W3C home > Mailing lists > Public > www-html@w3.org > August 2002

Re: Comments on XHTML 2.0 Working Draft

From: William F Hammond <hammond@csc.albany.edu>
Date: 08 Aug 2002 15:51:20 -0400
To: SCJessey@aol.com
Cc: www-html@w3.org
Message-ID: <i765ylnn7r.fsf@hilbert.math.albany.edu>

SCJessey@aol.com writes:

> > Every argument for deprecating <br> in favor of <line> also applies to
> deprecating <hr> in favor of <section>. The only structural use for <hr> is as
> a section separator -- just like <br> is a line separator. With XHTML 2.0, we
> have the <line> and <section> elements for marking up lines and sections, thus
> <br> and <hr> are not needed anymore. <br> is deprecated -- why not <hr>?
> I agree with this line of reasoning.  The goal of the W3C has always been to
> separate structure from presentation. The horizontal rule would be purely a
> presentational element if it coexisted with <section>.  I've always regarded
> it to be something of a peculiar anomaly as it is.
> Simon Jessey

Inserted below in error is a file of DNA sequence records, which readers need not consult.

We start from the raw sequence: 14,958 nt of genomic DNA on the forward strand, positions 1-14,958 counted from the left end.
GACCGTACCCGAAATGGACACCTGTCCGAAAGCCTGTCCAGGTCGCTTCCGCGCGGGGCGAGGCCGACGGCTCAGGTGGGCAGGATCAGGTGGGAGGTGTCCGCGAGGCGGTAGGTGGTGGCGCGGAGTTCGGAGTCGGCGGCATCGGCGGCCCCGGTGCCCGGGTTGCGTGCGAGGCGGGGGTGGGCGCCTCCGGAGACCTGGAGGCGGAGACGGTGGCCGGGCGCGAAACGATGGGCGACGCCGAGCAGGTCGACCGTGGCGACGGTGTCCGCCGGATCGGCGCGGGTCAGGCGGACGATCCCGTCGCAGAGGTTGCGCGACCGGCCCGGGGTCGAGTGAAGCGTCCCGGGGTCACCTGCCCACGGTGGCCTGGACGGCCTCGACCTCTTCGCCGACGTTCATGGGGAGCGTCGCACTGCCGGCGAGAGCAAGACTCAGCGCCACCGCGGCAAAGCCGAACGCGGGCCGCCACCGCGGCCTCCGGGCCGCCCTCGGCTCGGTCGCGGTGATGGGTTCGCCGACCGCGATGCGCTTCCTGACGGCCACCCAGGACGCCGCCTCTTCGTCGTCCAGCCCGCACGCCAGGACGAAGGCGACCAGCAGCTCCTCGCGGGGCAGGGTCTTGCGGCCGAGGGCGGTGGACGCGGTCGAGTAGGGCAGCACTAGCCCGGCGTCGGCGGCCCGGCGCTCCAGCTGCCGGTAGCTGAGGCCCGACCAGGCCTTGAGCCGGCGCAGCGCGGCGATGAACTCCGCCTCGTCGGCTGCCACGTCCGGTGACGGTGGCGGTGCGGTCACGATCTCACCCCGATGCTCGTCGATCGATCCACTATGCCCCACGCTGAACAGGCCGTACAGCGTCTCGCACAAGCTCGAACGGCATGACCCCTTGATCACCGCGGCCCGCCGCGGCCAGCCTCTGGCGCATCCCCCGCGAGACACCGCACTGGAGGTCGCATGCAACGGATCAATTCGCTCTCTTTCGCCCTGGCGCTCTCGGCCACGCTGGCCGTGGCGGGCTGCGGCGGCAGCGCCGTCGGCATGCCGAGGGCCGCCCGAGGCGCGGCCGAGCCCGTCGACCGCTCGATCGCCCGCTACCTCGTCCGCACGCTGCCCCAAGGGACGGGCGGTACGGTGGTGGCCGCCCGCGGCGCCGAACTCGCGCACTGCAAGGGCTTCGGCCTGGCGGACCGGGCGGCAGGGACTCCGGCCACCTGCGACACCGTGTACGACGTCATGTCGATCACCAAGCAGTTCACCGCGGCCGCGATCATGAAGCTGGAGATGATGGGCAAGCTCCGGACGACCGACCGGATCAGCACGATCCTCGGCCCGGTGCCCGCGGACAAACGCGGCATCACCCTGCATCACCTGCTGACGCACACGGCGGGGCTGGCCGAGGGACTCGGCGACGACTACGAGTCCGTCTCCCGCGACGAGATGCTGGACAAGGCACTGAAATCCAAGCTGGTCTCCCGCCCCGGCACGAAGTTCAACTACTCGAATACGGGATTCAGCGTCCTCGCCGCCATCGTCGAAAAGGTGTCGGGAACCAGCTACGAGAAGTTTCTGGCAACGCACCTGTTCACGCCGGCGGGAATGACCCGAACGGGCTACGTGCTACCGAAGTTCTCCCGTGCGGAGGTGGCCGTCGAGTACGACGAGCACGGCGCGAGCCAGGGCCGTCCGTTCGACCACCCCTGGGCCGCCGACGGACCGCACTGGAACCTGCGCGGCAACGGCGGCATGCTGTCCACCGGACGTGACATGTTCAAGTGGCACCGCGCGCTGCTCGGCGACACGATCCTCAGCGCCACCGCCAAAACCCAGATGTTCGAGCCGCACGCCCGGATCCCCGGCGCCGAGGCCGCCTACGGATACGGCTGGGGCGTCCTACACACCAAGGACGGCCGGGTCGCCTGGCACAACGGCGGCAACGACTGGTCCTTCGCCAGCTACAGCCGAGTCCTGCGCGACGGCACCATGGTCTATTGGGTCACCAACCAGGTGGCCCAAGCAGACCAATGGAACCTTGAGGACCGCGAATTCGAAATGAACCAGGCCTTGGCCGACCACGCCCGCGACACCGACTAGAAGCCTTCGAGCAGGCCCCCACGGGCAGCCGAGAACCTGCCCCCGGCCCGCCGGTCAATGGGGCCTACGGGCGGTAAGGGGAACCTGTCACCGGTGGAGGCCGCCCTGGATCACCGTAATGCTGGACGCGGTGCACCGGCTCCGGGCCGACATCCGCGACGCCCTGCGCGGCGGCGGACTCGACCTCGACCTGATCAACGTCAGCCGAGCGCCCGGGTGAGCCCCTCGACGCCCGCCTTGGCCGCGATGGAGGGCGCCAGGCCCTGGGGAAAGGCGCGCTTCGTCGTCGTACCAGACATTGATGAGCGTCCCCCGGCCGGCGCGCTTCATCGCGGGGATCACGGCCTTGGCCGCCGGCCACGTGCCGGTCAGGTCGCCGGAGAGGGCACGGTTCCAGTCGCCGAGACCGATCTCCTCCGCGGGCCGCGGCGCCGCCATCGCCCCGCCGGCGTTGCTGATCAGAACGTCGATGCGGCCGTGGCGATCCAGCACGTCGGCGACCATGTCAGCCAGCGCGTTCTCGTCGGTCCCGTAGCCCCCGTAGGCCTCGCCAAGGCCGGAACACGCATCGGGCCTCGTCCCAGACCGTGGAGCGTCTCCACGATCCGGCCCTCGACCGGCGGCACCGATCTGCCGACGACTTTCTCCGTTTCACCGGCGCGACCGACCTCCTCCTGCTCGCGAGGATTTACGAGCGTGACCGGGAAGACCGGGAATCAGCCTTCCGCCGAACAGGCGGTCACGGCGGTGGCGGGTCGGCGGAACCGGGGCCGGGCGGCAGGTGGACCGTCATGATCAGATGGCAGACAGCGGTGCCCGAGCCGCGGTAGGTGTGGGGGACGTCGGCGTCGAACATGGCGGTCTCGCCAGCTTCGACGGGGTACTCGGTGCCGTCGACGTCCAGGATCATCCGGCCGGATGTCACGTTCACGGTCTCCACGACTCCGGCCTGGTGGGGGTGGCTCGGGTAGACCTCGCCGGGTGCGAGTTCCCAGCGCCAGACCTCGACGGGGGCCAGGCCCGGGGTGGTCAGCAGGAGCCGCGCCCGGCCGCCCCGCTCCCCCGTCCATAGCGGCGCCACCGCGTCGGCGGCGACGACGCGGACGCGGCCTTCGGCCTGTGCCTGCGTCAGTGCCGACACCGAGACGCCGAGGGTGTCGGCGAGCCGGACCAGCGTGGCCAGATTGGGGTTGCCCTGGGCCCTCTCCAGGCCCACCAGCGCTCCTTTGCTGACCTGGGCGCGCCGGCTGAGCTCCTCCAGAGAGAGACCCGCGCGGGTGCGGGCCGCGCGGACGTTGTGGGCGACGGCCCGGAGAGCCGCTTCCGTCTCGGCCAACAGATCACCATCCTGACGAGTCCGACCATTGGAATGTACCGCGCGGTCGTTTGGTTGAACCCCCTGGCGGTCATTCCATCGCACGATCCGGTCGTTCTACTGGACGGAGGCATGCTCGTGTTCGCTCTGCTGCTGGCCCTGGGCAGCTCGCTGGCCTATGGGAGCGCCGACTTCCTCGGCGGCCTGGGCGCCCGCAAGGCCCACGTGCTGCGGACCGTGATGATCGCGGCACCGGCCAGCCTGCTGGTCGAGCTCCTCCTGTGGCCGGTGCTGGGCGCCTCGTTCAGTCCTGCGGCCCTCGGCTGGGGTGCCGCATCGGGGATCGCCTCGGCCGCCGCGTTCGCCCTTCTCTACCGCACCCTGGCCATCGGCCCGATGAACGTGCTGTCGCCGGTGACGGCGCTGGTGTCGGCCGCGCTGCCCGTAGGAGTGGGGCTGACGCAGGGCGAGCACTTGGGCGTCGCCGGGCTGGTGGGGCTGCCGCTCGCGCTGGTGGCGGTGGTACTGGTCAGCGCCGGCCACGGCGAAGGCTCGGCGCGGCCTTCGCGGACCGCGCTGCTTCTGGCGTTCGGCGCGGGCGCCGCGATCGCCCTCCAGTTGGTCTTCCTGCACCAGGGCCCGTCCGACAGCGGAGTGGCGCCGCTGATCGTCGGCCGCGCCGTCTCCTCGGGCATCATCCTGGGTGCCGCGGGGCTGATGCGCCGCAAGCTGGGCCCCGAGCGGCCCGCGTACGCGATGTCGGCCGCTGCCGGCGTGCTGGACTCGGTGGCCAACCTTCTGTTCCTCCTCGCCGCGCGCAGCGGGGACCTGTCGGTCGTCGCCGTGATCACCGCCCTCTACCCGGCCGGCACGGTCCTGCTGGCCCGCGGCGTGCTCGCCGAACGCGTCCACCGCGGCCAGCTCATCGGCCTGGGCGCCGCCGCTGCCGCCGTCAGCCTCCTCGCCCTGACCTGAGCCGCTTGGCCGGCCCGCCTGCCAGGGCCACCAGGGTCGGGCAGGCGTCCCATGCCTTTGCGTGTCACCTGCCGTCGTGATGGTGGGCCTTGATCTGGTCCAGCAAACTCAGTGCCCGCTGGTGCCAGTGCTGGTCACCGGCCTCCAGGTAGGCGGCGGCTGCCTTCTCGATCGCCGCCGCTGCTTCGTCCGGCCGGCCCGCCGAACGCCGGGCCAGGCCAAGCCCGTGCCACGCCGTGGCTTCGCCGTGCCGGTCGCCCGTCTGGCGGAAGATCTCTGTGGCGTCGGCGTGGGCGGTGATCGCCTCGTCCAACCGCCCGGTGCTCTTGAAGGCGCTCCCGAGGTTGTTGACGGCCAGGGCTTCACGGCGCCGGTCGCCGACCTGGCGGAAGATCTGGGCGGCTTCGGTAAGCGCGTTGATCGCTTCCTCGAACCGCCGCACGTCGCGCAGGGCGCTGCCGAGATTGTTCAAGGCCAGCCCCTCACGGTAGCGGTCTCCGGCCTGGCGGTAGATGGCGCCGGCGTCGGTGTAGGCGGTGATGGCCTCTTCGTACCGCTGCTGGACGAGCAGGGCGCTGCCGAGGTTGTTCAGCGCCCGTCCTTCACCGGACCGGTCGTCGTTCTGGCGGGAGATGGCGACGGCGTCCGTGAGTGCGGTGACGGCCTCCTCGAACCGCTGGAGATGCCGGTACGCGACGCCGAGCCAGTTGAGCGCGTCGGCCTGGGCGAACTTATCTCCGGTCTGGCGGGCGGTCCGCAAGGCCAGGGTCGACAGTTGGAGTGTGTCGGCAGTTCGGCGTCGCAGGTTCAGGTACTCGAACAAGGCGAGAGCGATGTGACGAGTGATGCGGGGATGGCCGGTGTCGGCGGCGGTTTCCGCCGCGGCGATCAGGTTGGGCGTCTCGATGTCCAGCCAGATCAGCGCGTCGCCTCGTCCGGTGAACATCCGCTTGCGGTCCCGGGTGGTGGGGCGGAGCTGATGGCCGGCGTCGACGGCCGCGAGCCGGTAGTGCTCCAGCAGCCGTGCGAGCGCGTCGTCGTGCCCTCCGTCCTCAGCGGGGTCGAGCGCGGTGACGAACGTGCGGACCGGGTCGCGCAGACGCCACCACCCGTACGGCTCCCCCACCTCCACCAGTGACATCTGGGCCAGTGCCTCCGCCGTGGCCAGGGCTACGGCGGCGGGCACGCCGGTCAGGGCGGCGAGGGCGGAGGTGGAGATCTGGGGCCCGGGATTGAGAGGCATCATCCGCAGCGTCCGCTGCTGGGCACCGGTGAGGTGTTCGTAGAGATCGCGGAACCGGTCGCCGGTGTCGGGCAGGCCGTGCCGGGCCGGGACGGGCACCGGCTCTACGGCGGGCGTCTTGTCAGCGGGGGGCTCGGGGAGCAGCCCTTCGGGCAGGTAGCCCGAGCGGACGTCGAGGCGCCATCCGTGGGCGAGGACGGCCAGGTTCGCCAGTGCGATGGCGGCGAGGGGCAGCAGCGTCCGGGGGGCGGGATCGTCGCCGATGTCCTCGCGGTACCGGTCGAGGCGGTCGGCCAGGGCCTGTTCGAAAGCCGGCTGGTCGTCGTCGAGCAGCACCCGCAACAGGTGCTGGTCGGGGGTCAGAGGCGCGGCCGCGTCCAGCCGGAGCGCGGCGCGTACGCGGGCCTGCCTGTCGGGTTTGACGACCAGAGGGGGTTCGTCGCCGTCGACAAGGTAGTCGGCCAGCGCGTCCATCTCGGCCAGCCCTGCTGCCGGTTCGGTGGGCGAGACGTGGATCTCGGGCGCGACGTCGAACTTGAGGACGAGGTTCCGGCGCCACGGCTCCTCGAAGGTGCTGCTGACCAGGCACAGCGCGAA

> http://jessey.net

In LaTeX circles there is the common wisdom that the maximum sane
number of section levels is 3.  More than that represents bad taste.
(The use of LaTeX's fourth level called "paragraph" is deprecated.)

Moreover, sections have headers; a section without a header is just
a classic HTML-style "div".

So, for example, within a level 3 section one might indeed reasonably
want to use "hrules".  I believe the historic origin of "hrule" is in
chalk talks.

If I can imagine two or more different presentation contexts for
"hrule", I'm inclined to say that it represents some abstract form of
presentation that for the purposes of XHTML should be regarded as
*content* .

                                    -- Bill
Received on Thursday, 8 August 2002 15:51:22 UTC

This archive was generated by hypermail 2.3.1 : Wednesday, 7 January 2015 15:06:00 UTC